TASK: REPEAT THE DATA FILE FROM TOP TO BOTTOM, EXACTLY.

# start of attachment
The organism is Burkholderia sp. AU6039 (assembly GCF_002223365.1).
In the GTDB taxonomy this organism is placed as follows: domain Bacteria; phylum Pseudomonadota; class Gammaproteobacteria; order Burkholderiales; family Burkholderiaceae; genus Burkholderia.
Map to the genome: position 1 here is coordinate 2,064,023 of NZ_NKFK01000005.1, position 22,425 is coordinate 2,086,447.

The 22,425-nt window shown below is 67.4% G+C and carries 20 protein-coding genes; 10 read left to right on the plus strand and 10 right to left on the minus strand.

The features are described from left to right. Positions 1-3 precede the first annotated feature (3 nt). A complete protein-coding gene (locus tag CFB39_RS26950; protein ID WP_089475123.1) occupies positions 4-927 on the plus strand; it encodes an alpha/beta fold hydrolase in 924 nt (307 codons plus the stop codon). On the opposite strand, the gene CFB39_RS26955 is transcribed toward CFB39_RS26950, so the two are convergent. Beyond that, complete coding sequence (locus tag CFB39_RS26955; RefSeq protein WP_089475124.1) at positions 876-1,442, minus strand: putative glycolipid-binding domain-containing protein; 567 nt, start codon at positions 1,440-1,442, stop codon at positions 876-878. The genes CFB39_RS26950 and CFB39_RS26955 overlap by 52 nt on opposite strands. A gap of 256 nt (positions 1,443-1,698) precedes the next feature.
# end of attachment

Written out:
The organism is Burkholderia sp. AU6039 (assembly GCF_002223365.1).
In the GTDB taxonomy this organism is placed as follows: domain Bacteria; phylum Pseudomonadota; class Gammaproteobacteria; order Burkholderiales; family Burkholderiaceae; genus Burkholderia.
Map to the genome: position 1 here is coordinate 2,064,023 of NZ_NKFK01000005.1, position 22,425 is coordinate 2,086,447.

The 22,425-nt window shown below is 67.4% G+C and carries 20 protein-coding genes; 10 read left to right on the plus strand and 10 right to left on the minus strand.

The features are described from left to right. Positions 1-3 precede the first annotated feature (3 nt). A complete protein-coding gene (locus tag CFB39_RS26950; protein ID WP_089475123.1) occupies positions 4-927 on the plus strand; it encodes an alpha/beta fold hydrolase in 924 nt (307 codons plus the stop codon). On the opposite strand, the gene CFB39_RS26955 is transcribed toward CFB39_RS26950, so the two are convergent. Beyond that, complete coding sequence (locus tag CFB39_RS26955; RefSeq protein WP_089475124.1) at positions 876-1,442, minus strand: putative glycolipid-binding domain-containing protein; 567 nt, start codon at positions 1,440-1,442, stop codon at positions 876-878. The genes CFB39_RS26950 and CFB39_RS26955 overlap by 52 nt on opposite strands. A gap of 256 nt (positions 1,443-1,698) precedes the next feature.